Zoom – a new world opens

I have just come off a Zoom call to Singapore… (have you noticed how ‘zoom’ is now a word in our language to sit alongside others like ‘google’?). It was very enriching and I was paid one of the highest compliments, that being that I was apparently ‘so futuristic’. If only!! But it is something to live up to for sure. Coming off the zoom I thought again about Paul’s words in 2 Corinthians. I will quote first in a new translation (ESV, a new but ‘old’ translation, with a tendency to overdo the (overdone) masculine pronouns when not necessary, nor accurate in today’s context, and ‘old’ because of the tendency to lean on comfortable concepts):

From now on, therefore, we regard no one according to the flesh. Even though we once regarded Christ according to the flesh, we regard him thus no longer. Therefore, if anyone is in Christ, he is a new creation. The old has passed away; behold, the new has come. All this is from God, who through Christ reconciled us to himself and gave us the ministry of reconciliation; that is, in Christ God was reconciling the world to himself, not counting their trespasses against them, and entrusting to us the message of reconciliation (2 Corinthians 5: 16-19 ESV, emphasis added).

‘He (sic) is a new creation’.

The NIV reads:

So from now on we regard no one from a worldly point of view. Though we once regarded Christ in this way, we do so no longer. Therefore, if anyone is in Christ, the new creation has come: The old has gone, the new is here! All this is from God, who reconciled us to himself through Christ and gave us the ministry of reconciliation: that God was reconciling the world to himself in Christ, not counting people’s sins against them. And he has committed to us the message of reconciliation (2 Corinthians 5: 16-19 NIV, emphasis added).

‘The new creation has come’.

Or to really impress the SBL Greek text:

ὥστε εἴ τις ἐν Χριστῷ, καινὴ κτίσις. τὰ ἀρχαῖα παρῆλθεν, ἰδοὺ γέγονεν καινά.

So that if anyone is in Christ, (a) new creation. The old (things) have passed away, behold the new (things) have come.

The passage is about sight and how we view people, starting with Christ himself. If we see him from a worldly point of view (for Paul the Jewish world view and ‘messiahship’, for us maybe the ‘king of our empire’) we can only go wrong from there. We can never see the world and certainly not others rightly. Hence seeing Jesus rightly means we can never see anyone (and anyone cannot be reduced to ‘believers’) through the fallen-human lens that categorises them. If however, we are seeing Jesus differently, and that is an evolving experience, then everything has changed. Crazily Paul suggests for such people the world as we think of it as existing has passed away. At the cross, God is not reconciled to the world, but vice versa. There was an alignment of the world back to God, to his way of doing things. This is so far out there that it is not surprising that translations make the verse personal, implying the extent of the conversion is that of becoming a new ‘creature’. If the whole world was being reconciled I am reconciled; if the whole world was being made new then I am made new. My personal experience is within the global.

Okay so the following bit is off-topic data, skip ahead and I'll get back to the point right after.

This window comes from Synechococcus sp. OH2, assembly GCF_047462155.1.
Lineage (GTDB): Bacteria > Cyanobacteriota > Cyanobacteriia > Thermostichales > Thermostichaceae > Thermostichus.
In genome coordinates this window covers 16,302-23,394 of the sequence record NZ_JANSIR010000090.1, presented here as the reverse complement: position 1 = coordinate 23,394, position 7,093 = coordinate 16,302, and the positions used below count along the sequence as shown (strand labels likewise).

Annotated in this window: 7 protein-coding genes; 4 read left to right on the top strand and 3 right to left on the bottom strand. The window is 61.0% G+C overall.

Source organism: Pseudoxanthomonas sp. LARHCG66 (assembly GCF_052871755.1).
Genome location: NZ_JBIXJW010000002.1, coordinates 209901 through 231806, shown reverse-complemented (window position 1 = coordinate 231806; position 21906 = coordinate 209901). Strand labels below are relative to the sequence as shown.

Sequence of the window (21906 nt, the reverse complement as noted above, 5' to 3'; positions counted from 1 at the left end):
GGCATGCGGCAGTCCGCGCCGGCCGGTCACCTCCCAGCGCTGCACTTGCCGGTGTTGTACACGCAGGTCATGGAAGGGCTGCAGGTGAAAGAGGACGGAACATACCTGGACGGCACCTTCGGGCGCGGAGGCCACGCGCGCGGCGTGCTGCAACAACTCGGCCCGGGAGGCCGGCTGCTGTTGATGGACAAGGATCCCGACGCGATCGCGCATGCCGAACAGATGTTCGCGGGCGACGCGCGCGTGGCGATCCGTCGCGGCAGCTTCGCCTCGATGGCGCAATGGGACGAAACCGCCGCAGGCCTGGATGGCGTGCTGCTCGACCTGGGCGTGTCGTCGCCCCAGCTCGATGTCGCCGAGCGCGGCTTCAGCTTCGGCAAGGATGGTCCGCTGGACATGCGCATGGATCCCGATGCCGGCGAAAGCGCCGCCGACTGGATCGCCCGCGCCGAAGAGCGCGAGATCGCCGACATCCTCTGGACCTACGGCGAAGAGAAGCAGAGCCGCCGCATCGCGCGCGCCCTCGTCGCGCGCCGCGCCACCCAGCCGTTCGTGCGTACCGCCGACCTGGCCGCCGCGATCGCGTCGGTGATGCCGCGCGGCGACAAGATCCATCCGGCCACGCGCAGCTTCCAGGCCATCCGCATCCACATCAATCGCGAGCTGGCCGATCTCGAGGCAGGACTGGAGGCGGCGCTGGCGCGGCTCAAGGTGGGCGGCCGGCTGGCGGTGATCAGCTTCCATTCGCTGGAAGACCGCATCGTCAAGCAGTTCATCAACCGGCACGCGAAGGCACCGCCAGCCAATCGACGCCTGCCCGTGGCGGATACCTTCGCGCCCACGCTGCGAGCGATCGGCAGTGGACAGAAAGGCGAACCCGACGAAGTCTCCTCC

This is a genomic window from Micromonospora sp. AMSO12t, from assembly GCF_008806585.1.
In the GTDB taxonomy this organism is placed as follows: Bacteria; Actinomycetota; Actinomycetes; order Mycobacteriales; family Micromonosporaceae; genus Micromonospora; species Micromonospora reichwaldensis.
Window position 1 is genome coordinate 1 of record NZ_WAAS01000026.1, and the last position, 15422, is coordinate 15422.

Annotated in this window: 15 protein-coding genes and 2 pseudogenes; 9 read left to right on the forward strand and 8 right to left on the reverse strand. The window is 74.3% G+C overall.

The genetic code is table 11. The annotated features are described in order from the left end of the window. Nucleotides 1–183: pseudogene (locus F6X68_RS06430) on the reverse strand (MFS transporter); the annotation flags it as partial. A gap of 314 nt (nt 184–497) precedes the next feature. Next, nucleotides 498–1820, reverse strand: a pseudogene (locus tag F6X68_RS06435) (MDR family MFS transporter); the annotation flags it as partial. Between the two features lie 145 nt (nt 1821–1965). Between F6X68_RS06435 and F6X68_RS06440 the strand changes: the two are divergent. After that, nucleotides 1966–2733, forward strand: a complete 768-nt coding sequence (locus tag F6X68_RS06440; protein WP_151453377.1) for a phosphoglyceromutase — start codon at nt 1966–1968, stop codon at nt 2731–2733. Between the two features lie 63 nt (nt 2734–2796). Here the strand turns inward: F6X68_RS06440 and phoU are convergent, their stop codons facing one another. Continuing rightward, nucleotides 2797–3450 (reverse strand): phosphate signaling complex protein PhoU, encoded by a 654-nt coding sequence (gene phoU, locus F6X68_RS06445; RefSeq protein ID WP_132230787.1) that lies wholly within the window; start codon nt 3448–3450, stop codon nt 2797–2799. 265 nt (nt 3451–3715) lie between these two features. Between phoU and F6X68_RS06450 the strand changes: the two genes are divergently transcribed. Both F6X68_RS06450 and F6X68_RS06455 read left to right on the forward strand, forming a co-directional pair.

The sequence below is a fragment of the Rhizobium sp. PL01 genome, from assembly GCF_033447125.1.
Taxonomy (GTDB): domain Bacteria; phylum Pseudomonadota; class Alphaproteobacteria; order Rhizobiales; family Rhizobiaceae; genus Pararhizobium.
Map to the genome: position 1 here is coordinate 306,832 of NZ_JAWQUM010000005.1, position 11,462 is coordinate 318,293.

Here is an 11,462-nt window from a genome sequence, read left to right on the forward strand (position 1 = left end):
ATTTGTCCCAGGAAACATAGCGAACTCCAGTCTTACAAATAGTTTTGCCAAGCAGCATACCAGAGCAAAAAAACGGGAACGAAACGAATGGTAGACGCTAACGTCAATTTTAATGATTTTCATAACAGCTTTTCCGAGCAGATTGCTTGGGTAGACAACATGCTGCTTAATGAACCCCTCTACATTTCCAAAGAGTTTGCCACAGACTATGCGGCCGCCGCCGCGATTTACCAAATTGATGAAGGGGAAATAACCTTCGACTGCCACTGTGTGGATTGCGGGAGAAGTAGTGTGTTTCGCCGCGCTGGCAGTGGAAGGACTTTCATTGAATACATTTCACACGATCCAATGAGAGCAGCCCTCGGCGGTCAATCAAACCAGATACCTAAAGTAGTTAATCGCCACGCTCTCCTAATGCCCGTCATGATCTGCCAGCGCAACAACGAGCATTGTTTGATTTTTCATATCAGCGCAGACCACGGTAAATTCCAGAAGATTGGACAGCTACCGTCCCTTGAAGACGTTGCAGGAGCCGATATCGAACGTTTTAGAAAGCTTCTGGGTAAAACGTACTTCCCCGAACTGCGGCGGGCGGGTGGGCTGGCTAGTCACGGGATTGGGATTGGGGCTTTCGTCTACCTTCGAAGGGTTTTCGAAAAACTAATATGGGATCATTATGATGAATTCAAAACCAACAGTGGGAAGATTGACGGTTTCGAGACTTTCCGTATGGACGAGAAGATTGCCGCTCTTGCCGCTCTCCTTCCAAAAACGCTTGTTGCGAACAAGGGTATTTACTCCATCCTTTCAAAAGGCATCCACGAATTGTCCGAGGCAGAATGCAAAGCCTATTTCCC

What do we see at this time? In the days of a total antiChrist one-world government system Paul had crazy sight. Maybe we have thought of the great new things that God was doing when we fell to the floor, and the glory was being manifest… but the biblical assessment on that would be ‘ouch that is such small sight’. The Covid-19 virus might just help be a provocation to us to come to an awareness of what we see.

The universal work of God must have a global outworking. These next two years are enormous years for the alignments God is bringing about. There has to be reconciliations because that was the reconciling work of God on the cross that birthed (then) a whole new world. This morning in the zoom call there were some great resonances (though I am sure that they would not endorse all my perspectives… I hope they don’t as I am convinced that God doesn’t endorse all of them!); they reflected back to me in their words something so strong. ‘There are kingdom friendly people who are not believers; and there are Christians who are not kingdom friendly.’

It is time to see, and to see anew. If anyone is in Christ, not simply ‘in Christ’ through ticking the box, but in Christ experientially.

Oh yes… the gospel offends not because of who it excludes, but because of who it includes.

A final (or further) piece